Friday 30 May 2003
The worldwide prevalence is about 1 in 30,000, which may vary by population. Higher prevalence rates were reported using more sensitive screening techniques and pilot population screening. Incidence in United States of 1 in 55,000. Incidence worldwide of 1 in 30,000 to 50,000
Typical presentations include neuropsychiatric and hepatic dysfunction, whereas atypical presentations are protean.
Diagnosis relies on a high clinical suspicion, typical neurological symptoms, presence of Kayser-Fleischer rings, and reduced serum ceruloplasmin concentration.
The conventional value of < 0.20 g/l is not a universal diagnostic value. Age of the subjects and analytical variations should be considered when interpreting these levels.
Patients with inconclusive findings require further investigations such as 24 h urinary free-copper excretion, penicillamine challenge test, liver copper measurement, and detection of gene mutations.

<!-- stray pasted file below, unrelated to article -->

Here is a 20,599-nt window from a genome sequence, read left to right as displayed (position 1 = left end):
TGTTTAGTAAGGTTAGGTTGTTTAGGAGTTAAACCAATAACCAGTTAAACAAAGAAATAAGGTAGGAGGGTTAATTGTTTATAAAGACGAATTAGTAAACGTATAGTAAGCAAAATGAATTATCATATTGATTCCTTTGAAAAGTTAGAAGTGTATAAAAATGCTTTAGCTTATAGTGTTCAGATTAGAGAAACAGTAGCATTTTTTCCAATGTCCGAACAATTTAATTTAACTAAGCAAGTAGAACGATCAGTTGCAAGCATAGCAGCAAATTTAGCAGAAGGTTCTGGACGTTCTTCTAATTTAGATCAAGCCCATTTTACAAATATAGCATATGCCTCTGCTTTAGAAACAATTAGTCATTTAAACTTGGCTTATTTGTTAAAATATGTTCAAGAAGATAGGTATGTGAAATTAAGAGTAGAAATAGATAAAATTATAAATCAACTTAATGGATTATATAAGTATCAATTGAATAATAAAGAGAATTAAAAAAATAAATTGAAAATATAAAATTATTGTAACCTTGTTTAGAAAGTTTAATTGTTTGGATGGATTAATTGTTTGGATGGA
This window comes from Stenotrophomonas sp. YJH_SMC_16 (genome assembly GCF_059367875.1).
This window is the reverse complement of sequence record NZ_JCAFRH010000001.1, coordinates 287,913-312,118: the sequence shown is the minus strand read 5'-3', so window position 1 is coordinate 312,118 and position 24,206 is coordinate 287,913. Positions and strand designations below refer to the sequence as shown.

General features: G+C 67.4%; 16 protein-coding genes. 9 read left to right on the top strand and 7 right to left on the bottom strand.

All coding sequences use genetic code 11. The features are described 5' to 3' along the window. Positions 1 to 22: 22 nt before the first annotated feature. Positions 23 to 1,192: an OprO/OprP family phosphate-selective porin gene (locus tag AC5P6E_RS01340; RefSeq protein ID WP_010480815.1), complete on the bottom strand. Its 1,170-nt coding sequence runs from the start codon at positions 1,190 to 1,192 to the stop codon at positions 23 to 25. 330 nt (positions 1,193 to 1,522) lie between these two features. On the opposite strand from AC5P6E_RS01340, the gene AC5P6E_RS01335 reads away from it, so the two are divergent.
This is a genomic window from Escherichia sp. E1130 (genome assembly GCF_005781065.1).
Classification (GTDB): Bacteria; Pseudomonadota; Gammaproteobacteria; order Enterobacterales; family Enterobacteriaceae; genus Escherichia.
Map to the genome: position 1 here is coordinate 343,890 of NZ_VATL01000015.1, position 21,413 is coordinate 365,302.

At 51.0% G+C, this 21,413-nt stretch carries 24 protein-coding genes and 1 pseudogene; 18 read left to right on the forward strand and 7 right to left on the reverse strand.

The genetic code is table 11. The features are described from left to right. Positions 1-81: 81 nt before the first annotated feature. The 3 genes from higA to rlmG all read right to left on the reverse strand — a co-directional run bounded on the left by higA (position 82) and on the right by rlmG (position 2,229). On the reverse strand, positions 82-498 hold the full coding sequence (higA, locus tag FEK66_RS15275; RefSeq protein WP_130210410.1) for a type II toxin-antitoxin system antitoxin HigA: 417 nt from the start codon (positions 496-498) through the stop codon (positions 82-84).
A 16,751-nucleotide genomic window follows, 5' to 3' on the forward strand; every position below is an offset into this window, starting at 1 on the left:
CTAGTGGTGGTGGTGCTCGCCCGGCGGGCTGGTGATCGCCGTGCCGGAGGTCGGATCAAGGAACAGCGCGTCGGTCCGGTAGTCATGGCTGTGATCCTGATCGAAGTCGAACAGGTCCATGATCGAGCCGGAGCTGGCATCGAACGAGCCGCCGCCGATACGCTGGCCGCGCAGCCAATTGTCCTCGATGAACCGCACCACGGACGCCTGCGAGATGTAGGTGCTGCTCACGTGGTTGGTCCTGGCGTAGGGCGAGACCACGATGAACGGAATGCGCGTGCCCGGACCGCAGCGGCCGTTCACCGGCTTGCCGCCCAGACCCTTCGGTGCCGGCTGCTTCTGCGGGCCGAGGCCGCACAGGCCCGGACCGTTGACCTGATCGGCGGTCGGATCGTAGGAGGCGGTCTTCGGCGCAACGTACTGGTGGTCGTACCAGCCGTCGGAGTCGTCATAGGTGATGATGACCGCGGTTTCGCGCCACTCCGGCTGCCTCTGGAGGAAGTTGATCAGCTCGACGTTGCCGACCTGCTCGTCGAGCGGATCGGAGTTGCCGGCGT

Direct molecular diagnosis remains the most decisive tool. Other tests such as non-ceruloplasmin-bound copper are unreliable. Potential pitfalls and limitations of these diagnostic markers are critically reviewed in this paper.
Ceruloplasmin oxidase activity and serum free-copper concentration should be monitored in patients on long-term de-coppering therapy to prevent iatrogenic copper deficiency.
- fatty change (hepatic steatosis)
- glycogenated nuclei
- possible massive hepatic necrosis
- fulminant hepatitis
- chronic hepatitis
autosomal recessive disease
atypical or prolonged hepatitis
high liver copper
renal tubular dysfunction
poor motor coordination
peripheral nervous system
mixed demyelinating and axonal polyneuropathy (rare)
Low serum ceruloplasmin
High nonceruloplasmin-bound serum copper
High urinary copper
Wilson disease is caused by mutation in the ATP7B gene (MIM.606882).
Wilson disease by Washnington Deceit
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Ala A, Walker AP, Ashkan K, Dooley JS, Schilsky ML. Wilson’s disease. Lancet. 2007 Feb 3;369(9559):397-408. PMID: 17276780